“She Saved Me a Place,” Ensign, Sept. 1991, 54–55
Each New Year’s Day since a Primary lesson in late childhood, I have made a list of New Year’s resolutions in my journal. But the year 1985 was different. January was half gone and I was still putting off that yearly ritual.
Sure, I was busy; two pre-schoolers were underfoot in our tiny mobile home, homemaking duties were a constant concern, and the janitorial business that we hoped would one day take the place of my husband’s full-time job demanded a lot of time and effort.
But the truth was, I was ashamed to face the journal. Not only was I still forty pounds overweight and without the savings account that I’d vowed to start, I also needed to rededicate myself to living the gospel—for the fifth year in a row. And Ralph and I had yet to be sealed in the temple.
I kept up with my Relief Society calling by making a monthly appearance at homemaking meeting, but I hadn’t been to a sacrament meeting in months. I was not praying, studying the scriptures, or attending ward socials, and my four-year-old hadn’t recognized his Star A teacher when we bumped into her at the post office.
It was easy to shift these responsibilities to my less-active husband. And this rationale led me to what I believed was an “inspired” plan.
“I am through resolving to be more active in the Church,” I wrote in my journal at last. “I am going to wait patiently for Ralph to lead me spiritually.” In keeping with that solution, I put together a lengthy letter to the bishop outlining my plan: I told him that although I welcomed home teachers and visiting teachers, I was adopting a “low spiritual profile” to help my husband grow. I wouldn’t be back to church until Ralph suggested we go. I would need to be released from my callings until Ralph accepted a calling. I emphasized that this choice was not any reflection on the ward and was not due to any recent event or misunderstanding. I was just “tired of carrying the spiritual burden.” I typed the letter and mailed it with the bills that afternoon.
As Sunday approached, I felt unsettled. Although I hadn’t attended my meetings in months, I felt pulled there. Ralph and the children were still in bed when I left, leaving a note promising a hot breakfast when I returned.
The ward choir was singing prelude music when I slipped into my place, and my eyes brimmed with tears at the moving lyrics. Each speaker gave a message I needed. Sitting alone, I cried through the whole meeting, grieving to know that I wouldn’t return for a long time.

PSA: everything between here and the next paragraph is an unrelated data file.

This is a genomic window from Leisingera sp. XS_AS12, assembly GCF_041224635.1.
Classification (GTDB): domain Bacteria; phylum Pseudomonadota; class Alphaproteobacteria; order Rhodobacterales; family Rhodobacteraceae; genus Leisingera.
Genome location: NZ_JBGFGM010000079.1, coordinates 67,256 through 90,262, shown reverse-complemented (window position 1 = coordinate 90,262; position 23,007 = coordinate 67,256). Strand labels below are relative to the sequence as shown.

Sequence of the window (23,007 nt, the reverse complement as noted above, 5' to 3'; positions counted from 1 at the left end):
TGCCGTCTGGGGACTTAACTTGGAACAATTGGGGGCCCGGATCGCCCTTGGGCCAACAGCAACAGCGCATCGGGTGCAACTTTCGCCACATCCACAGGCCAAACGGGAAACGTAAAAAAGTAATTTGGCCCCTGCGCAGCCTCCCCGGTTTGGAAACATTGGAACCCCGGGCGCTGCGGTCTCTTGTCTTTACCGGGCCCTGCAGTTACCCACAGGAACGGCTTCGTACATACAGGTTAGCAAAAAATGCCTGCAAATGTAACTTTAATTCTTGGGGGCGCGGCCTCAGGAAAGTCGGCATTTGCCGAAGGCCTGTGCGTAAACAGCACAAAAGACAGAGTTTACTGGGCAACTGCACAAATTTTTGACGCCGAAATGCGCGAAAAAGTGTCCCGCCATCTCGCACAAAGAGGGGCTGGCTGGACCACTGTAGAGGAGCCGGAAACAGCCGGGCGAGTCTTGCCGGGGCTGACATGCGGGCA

Afterwards, I hurried toward the foyer to conceal my tears and to head homeward. I noticed Mary Eror, a member of the choir, racing down the aisle, excusing herself as she darted through clusters of chatty ward members and throngs of dodging Primary children. I wonder what’s wrong? I asked myself as Mary rounded a corner so fast that her sweater caught on the last bench.
Then our eyes met. “Don’t leave!” Mary cried, over youngsters’ heads and between shoulders. “Melonie, don’t leave!”
Breathless, with silver hair askew, and smiling, Mary—merely an acquaintance, not a close friend—embraced me. “I saw you from the choir seats. You were going to leave, weren’t you?” she asked. “Don’t you do it!”
As the rest of our ward milled around, Mary gave me a two-minute overview of her own young married era. “I cried my way through church for four turbulent years,” she said. “But I’m here today only because I kept coming.”
En route to the library and then to her Sunday School class, Mary convinced me to stay for Gospel Doctrine class and to meet her in Relief Society after that. “I’ll save you a place!” she said over her shoulder, as I turned to call home.
Mary did save me a place—that Sunday and for many to come. When I had a question or needed a shoulder to cry on, Mary was there. She baby-sat for me, entertained us in her home, and sent me cards and notes. “Call me,” she’d say, again and again. “Any time of the day or night. It’s E-r-o-r. We’re the only one in the book!”
In the beginning, I came to Church because Mary saved me a place. I knew that she would call if I wasn’t there and that she would know if I was making up an excuse. Eventually, my circle of friends increased, and I went to church because I wanted to.
My enthusiasm was apparently contagious. Ralph joined me at church more and more often until Sunday meetings became a habit again. We began to hold family home evenings, and gospel discussions were more frequent at the dinner table or on car trips. We started paying tithes, magnifying our callings, and working on individual spiritual goals.
Before long, the ward was divided. The Erors were part of the other ward, and we lost touch. Later we moved across town. Last January, we attended the temple for the first time. My journal records the day as “the most perfect day I’ve ever spent.”
I thought of Mary all that day, with much gratitude. I don’t know if she ever realized the miracle her jaunt from the choir seats was working in my life. She once recalled that she was “just doing as the Spirit prompted.” I am trying to live up to her example.